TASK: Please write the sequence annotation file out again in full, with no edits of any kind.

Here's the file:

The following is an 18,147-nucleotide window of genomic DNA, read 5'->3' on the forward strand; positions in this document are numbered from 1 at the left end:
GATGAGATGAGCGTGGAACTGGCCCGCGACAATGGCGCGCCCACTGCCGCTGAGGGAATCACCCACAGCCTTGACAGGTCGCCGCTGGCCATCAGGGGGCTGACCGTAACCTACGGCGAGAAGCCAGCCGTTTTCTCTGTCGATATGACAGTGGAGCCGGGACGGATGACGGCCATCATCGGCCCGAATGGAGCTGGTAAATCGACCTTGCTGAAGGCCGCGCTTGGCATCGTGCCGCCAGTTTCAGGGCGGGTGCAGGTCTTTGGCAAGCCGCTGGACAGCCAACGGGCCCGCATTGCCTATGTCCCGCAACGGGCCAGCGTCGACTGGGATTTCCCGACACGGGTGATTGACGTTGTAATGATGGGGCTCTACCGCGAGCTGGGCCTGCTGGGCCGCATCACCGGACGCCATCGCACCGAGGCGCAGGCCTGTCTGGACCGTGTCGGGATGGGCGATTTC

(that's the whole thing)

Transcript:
The following is an 18,147-nucleotide window of genomic DNA, read 5'->3' on the forward strand; positions in this document are numbered from 1 at the left end:
GATGAGATGAGCGTGGAACTGGCCCGCGACAATGGCGCGCCCACTGCCGCTGAGGGAATCACCCACAGCCTTGACAGGTCGCCGCTGGCCATCAGGGGGCTGACCGTAACCTACGGCGAGAAGCCAGCCGTTTTCTCTGTCGATATGACAGTGGAGCCGGGACGGATGACGGCCATCATCGGCCCGAATGGAGCTGGTAAATCGACCTTGCTGAAGGCCGCGCTTGGCATCGTGCCGCCAGTTTCAGGGCGGGTGCAGGTCTTTGGCAAGCCGCTGGACAGCCAACGGGCCCGCATTGCCTATGTCCCGCAACGGGCCAGCGTCGACTGGGATTTCCCGACACGGGTGATTGACGTTGTAATGATGGGGCTCTACCGCGAGCTGGGCCTGCTGGGCCGCATCACCGGACGCCATCGCACCGAGGCGCAGGCCTGTCTGGACCGTGTCGGGATGGGCGATTTC